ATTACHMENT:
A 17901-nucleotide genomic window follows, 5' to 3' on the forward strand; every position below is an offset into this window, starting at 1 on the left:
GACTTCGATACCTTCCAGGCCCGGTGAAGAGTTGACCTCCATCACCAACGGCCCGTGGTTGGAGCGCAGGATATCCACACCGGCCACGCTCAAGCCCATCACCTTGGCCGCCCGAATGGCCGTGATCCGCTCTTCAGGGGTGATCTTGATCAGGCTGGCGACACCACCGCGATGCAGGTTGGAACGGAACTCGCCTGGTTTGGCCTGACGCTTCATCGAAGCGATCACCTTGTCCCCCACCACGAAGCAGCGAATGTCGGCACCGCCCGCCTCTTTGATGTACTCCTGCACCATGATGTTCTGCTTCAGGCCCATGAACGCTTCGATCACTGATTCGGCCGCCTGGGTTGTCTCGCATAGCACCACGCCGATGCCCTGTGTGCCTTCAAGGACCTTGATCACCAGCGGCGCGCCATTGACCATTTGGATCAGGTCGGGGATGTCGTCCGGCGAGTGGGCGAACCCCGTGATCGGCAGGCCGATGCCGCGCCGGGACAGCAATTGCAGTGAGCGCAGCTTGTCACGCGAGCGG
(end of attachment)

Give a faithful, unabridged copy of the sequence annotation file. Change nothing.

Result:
A 17901-nucleotide genomic window follows, 5' to 3' on the forward strand; every position below is an offset into this window, starting at 1 on the left:
GACTTCGATACCTTCCAGGCCCGGTGAAGAGTTGACCTCCATCACCAACGGCCCGTGGTTGGAGCGCAGGATATCCACACCGGCCACGCTCAAGCCCATCACCTTGGCCGCCCGAATGGCCGTGATCCGCTCTTCAGGGGTGATCTTGATCAGGCTGGCGACACCACCGCGATGCAGGTTGGAACGGAACTCGCCTGGTTTGGCCTGACGCTTCATCGAAGCGATCACCTTGTCCCCCACCACGAAGCAGCGAATGTCGGCACCGCCCGCCTCTTTGATGTACTCCTGCACCATGATGTTCTGCTTCAGGCCCATGAACGCTTCGATCACTGATTCGGCCGCCTGGGTTGTCTCGCATAGCACCACGCCGATGCCCTGTGTGCCTTCAAGGACCTTGATCACCAGCGGCGCGCCATTGACCATTTGGATCAGGTCGGGGATGTCGTCCGGCGAGTGGGCGAACCCCGTGATCGGCAGGCCGATGCCGCGCCGGGACAGCAATTGCAGTGAGCGCAGCTTGTCACGCGAGCGG